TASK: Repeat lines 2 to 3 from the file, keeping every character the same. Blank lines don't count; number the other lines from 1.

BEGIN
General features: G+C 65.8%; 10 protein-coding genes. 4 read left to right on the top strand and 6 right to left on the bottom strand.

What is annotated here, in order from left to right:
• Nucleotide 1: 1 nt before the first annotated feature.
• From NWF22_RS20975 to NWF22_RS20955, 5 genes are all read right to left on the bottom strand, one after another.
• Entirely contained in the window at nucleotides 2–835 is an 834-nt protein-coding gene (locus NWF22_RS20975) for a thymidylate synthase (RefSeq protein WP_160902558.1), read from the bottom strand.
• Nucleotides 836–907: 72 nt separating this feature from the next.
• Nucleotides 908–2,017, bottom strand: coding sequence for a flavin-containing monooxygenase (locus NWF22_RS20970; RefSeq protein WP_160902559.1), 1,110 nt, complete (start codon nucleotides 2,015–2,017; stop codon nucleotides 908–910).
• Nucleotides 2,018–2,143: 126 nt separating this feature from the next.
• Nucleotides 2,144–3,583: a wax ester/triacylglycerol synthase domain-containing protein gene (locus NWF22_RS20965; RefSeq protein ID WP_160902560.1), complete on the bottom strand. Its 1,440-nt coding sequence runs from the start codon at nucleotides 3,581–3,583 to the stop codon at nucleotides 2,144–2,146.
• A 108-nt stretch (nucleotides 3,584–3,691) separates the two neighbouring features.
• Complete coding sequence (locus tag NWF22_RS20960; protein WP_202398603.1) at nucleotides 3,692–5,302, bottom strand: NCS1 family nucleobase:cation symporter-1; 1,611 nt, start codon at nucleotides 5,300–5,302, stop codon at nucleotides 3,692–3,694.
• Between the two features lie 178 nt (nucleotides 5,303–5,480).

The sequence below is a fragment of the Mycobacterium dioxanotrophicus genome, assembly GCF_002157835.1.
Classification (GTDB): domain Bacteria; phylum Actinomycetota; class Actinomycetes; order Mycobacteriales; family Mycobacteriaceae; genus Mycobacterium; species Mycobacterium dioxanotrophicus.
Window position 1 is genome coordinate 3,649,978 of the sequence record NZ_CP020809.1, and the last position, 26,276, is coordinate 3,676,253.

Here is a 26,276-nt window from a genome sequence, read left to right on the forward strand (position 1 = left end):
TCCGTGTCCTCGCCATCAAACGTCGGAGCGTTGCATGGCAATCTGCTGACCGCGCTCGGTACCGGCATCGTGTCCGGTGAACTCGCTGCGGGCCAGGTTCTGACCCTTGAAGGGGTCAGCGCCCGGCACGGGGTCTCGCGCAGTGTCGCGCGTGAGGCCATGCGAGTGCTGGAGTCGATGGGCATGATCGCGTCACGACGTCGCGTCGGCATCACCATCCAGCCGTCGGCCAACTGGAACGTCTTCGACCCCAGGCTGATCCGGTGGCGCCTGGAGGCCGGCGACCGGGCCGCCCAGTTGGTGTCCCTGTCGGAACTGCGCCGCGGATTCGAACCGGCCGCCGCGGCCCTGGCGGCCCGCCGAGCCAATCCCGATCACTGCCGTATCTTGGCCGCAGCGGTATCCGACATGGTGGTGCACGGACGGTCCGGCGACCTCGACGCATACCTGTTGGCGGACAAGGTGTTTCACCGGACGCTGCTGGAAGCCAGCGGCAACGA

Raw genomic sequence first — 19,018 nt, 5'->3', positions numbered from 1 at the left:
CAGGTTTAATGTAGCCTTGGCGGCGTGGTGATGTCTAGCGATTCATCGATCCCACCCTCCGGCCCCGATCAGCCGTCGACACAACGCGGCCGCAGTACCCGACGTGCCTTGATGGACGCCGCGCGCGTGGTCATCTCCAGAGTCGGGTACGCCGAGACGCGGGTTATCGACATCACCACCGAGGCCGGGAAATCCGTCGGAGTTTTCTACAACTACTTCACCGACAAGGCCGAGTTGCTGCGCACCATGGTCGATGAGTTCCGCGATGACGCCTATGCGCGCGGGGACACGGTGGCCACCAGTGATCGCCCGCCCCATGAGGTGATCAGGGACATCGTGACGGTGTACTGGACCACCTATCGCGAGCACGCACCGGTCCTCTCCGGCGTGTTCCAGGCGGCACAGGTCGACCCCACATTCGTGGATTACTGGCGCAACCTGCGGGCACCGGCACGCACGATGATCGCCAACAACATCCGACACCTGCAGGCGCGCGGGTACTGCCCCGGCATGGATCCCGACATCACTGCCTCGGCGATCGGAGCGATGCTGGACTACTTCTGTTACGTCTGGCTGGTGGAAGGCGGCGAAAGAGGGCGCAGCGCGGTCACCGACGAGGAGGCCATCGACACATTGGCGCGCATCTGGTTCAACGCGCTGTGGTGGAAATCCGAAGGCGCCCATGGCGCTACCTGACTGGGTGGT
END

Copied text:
What is annotated here, in order from left to right:
• Nucleotide 1: 1 nt before the first annotated feature.